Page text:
Prefilter Sponge For Penguin 330

Discussion in 'Filters and Filtration' started by pugletfan, Apr 19, 2018.

  1. pugletfanWell Known MemberMember

    I have an older model Marineland Penguin 330 hob filter. I want to protect it from sand when I switch to sand from gravel. I was looking for a prefilter sponge but am having trouble finding one to fit. The intake is a square-ish shaped thing, approximately 2 inches wide, 1 inch deep, 2 inches high. Any ideas?
  2. FishFish221Well Known MemberMember

    Maybe you can cut a hole into an aquaclear 50 or 70 replacement filter sponge insert, and the secure it to the filter intake using a rubber band.
  3. pugletfanWell Known MemberMember

    Great idea! Thanks!
  4. FashoogaFishlore VIPMember

    I would use poly fil or a poly wool. With my penguin 350 I stuff the bottom housing with poly fil. That will pick up the fine particles of dust that the intake takes.
  5. pugletfanWell Known MemberMember

    Hmmmm interesting! I do have polyfill added to my Penguin, added to the top. I'm try to understand where you think I should put the polyfill.


    I have added some polyfill at the top of my media baskets (biomedia underneath). I also added polyfill behind each filter cartridge, at the top. Should I have it placed somewhere else? I'm hoping to protect my filter from sand if possible.

    My filter cartridges are pretty slimy and brown but I don't want to replace them and lose bb. Guess I could try to save the old cartridge media and stuff in in the filter behind a new cartridge, but not switching both at once.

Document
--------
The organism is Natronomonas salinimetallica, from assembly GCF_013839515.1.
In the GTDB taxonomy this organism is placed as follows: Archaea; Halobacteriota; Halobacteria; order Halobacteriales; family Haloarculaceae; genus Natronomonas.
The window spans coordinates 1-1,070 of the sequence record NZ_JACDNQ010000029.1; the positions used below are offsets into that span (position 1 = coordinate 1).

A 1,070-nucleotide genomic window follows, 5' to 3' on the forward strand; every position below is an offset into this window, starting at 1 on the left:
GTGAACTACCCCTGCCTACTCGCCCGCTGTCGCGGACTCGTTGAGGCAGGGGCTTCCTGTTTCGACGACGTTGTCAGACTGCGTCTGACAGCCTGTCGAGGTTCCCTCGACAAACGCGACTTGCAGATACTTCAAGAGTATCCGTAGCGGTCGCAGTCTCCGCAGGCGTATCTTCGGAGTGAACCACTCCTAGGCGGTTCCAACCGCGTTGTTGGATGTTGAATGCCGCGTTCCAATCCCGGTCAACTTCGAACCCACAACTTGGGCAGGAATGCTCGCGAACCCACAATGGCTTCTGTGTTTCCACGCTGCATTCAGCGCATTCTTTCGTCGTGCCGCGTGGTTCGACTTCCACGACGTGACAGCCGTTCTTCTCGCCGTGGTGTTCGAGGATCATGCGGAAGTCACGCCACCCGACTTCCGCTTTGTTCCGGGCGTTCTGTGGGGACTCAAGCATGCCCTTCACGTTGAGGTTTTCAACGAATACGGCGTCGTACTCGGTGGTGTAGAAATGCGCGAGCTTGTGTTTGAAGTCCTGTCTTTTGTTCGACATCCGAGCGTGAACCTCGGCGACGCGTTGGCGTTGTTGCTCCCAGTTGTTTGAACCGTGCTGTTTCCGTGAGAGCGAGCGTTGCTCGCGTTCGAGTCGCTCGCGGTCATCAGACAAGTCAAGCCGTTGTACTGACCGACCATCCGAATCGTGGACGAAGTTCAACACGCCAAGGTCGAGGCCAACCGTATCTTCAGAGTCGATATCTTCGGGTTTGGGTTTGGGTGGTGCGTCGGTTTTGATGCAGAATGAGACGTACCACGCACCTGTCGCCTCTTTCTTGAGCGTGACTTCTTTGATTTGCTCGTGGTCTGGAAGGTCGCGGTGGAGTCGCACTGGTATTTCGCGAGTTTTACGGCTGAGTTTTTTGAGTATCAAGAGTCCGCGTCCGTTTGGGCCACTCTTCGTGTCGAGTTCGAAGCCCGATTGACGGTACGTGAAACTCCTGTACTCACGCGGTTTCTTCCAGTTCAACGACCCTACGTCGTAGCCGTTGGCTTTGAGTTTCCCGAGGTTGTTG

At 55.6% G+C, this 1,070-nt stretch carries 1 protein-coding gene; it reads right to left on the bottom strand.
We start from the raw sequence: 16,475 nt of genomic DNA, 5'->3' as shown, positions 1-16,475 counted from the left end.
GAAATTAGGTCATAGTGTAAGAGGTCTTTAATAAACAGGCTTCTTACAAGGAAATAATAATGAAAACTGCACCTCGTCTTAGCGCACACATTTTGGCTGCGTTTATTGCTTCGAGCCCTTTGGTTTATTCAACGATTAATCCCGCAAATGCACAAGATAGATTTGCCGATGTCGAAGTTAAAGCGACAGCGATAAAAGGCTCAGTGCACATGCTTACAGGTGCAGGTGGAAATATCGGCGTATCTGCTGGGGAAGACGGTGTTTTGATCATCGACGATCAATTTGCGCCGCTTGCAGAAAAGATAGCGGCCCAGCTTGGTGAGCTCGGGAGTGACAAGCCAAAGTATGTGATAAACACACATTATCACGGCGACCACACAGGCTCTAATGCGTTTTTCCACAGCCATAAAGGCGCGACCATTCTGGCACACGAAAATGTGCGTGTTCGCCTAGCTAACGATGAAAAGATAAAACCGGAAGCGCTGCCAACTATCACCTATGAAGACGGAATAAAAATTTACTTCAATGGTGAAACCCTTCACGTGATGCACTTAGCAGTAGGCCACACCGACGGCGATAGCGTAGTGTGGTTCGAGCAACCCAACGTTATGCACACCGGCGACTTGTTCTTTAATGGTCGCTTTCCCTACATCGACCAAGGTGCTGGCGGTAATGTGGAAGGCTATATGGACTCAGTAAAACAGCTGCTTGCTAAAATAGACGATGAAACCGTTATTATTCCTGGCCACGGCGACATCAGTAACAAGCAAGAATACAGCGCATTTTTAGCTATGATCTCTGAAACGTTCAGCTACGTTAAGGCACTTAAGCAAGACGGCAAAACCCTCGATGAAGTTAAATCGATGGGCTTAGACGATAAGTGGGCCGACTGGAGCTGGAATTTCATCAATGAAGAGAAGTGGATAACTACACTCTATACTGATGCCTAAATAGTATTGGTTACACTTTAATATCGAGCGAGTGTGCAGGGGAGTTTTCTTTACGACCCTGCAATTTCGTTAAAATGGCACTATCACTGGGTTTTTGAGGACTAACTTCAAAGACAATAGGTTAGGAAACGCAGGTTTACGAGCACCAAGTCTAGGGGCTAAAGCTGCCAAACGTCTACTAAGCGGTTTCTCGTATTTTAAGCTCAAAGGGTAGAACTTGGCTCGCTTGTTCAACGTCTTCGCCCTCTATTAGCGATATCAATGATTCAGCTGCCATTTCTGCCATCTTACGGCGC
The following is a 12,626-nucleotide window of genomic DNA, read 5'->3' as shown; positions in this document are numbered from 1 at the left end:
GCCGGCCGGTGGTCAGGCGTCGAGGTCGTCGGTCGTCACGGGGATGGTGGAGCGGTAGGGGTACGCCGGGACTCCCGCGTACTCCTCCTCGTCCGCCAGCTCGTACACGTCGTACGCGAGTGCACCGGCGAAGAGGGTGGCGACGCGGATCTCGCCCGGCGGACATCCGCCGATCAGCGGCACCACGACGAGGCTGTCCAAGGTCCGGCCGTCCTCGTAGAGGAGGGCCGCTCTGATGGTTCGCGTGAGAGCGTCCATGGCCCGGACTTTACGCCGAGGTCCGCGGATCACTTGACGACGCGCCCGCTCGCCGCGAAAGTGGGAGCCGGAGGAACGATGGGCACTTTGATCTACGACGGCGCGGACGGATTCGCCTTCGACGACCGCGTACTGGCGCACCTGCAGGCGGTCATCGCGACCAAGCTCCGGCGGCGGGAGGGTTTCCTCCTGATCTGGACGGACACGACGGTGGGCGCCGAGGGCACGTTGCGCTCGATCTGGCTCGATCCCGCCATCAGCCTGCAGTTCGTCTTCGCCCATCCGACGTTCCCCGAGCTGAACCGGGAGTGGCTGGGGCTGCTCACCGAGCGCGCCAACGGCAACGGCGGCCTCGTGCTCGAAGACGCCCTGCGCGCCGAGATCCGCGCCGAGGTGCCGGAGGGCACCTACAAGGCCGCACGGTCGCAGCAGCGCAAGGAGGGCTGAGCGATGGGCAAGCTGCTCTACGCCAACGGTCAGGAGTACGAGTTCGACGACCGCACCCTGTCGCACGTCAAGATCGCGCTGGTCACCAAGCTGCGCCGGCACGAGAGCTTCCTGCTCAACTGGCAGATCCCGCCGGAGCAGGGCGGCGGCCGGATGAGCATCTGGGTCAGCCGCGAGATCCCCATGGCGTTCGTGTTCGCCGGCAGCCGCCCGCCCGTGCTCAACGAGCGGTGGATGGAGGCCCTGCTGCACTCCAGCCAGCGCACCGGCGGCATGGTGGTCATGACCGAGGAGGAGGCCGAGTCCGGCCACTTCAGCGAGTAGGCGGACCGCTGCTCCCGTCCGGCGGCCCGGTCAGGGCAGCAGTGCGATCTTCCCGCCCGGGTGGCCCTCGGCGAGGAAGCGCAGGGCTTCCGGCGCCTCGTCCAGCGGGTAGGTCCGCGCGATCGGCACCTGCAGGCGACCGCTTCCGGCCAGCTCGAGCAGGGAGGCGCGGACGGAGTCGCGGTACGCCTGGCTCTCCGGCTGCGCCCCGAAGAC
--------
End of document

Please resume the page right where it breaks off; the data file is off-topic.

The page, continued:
6. FashoogaFishlore VIPMember

    They way I've been doing it is that since the filter (I have the same) has the water coming up from the bottom I would put the poly fil at the bottom and then put your media on top of that. This way the poly fil is the only one that gets really dirty while the rest is clean.

    So I have poly fil -> Sponge -> media and water come out.

    You can place your media where ever as long as the poly fil is at the bottom. This will get better results than putting it on the top where the debris get caught up on the media and slowing down the flow.
  7. SwampgorillaValued MemberMember

    Makes no sense to use polyfil as a pre-filter. A prefilter should only filter out the larger particles. Polyfil filters out small particles and that turns your actual filter into basically a pump and a bio filter ... if that's what you want, then it's fine. But you'll be cleaning that "prefilter" a lot because it's small and the entire volume of water the filter pumps will be going through that small prefilter - rather than being dispersed along the surface area of your filter.

    And forget about "max turnover flow rate" - prefiltering comes at a cost. I'm not a big fan of the "gph rules", but many are - and a prefilter - especially a fine one, throws that calc off kilter.

    Too fine of "prefilter" will also clog and bog your filter down - in some cases stop the flow altogether. If you have a largish bioload, you'll be pulling the prefilter out on a regular basis to clean it just to keep your filter running. I know this because I once tried it with a sponge that was too "fine" or "dense".

    Mechanical filtration should work like this ... in the order that the water from the tank hits it ... COURSE Media, followed by MEDIUM course media, followed by FINE media (like poly fill). Your bio media should come AFTER all this and there should be no "polishing pad" at the end of the line - that simply backs up debris into your bio-media, and if you use porous media (which is the best) that debris clogs the pores. Let anything that escapes the mechanical filtration on the front end simply flow through the bio media and back to the tank. You probably will catch it the next time around.

    The suggestion to use an AquaClear sponge cut to fit your intake, probably isn't a bad one, but I would recommend something even more course than that.

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